Physician-assisted suicide gaining momentum across the US

Legal news for attorneys who handle physician-assisted suicide cases. Thirty-six people have died in the past year in Oregon due to physician-assisted suicide.

Physician-assisted suicides by lethal doses of medication have killed 36 people in Washington.

Seattle, WA—Physician-assisted suicide is gaining momentum in several states across the county, which has already been legalized in states like Washington and Oregon. A new report states that at least 36 terminally ill people in Washington passed away after taking a lethal dose of medication prescribed by doctors, as reported by the New York Times.

Washington State’s new physician-assisted suicide law, which was enacted only a year ago, has allowed physicians to write prescriptions for 63 people for lethal medication, even though not all patients actually took the medication and later died from other causes. Washington was the second state, after Oregon that enacted its law in 1998, to legalize this type of suicide, which only allows the mentally competent, terminally ill adults to make the conscious decision to obtain a prescription for the life-ending medication. Last year 59 people died in Oregon from the assisted suicide; a total of 95 prescriptions were filled during that time, according to the Oregon Public Health Division. Since the law has become active, a total 460 patients have died.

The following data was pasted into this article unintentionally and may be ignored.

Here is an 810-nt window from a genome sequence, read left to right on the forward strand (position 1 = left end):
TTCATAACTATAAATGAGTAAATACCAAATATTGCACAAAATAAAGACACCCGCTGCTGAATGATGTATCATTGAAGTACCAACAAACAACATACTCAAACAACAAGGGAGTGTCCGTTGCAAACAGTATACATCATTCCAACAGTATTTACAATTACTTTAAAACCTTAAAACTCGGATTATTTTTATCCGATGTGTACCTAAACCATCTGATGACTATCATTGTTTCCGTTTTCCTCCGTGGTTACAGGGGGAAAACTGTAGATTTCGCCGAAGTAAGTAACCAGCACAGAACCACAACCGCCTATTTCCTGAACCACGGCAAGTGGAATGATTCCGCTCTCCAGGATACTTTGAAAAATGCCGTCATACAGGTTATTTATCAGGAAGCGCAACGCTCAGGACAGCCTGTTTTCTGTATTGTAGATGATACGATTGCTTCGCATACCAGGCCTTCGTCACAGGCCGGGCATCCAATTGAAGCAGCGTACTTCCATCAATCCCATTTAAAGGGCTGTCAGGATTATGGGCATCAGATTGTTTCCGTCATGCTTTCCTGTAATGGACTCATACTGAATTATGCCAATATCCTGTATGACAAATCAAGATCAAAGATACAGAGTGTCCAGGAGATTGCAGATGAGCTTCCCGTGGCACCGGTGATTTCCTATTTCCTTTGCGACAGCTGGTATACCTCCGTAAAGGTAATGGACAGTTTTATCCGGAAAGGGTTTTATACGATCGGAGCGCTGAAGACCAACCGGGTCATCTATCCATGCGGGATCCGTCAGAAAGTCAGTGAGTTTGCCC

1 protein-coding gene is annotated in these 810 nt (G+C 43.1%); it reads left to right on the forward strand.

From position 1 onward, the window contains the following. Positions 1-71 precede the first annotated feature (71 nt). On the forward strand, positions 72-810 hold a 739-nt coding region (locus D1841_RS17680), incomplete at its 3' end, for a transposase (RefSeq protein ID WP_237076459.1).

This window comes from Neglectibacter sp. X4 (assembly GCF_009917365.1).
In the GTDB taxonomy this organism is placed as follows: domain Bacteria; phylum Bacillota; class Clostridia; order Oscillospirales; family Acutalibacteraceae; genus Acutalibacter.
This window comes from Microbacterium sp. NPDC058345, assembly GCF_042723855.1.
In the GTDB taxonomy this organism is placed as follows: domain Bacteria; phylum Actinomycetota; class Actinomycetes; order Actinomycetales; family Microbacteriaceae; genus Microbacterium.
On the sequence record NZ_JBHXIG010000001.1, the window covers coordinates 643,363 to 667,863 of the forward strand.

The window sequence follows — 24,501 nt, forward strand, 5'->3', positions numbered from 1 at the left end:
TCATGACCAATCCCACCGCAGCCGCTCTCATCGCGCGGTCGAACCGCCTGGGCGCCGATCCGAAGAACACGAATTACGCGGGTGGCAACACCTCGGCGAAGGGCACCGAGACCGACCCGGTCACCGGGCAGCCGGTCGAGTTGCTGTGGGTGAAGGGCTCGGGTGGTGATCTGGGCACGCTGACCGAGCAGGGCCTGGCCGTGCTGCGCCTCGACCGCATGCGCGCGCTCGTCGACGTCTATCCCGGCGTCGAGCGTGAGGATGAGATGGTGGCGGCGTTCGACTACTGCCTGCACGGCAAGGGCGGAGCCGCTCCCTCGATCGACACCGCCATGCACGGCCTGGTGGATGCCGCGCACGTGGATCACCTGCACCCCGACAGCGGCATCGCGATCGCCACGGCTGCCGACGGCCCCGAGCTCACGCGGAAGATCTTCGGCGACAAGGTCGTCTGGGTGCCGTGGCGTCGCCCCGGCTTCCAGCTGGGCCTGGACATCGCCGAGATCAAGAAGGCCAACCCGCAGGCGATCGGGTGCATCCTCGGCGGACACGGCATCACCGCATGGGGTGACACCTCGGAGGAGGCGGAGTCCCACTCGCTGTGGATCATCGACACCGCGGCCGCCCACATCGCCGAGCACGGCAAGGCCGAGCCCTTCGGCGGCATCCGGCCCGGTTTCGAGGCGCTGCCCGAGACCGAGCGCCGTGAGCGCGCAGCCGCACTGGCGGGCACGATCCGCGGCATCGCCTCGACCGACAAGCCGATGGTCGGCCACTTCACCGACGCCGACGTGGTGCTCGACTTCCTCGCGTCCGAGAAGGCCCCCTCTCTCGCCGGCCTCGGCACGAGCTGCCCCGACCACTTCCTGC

Several other states are now open to the idea of enacting such suicide-type laws. In Montana, a state court ruled in December that it was not illegal for physicians to prescribe lethal medication to terminally ill patients who were in certain circumstances. In Connecticut, a lawsuit was filed to clarify if Connecticut’s laws allow doctors to also prescribe the lethal doses of medication for suffering patients who are terminally ill. Massachusetts’ lawmakers are also considering a similar physician-assisted suicide law.

According to Washington’s report, patients who opted for physician-assisted suicide cited that a loss of autonomy, and a fear of loosing dignity and those who no longer enjoy life, as reasons for obtaining the medication. Most patients who took the lethal medication passes away within 90-minutes of taking the medication. One person reportedly lived for 28 hours after taking the medication, while two others woke up after taking it, and then later died.

Legal News Reporter: Nicole Howley-Legal news for lawyers who handle physician-assisted suicide cases.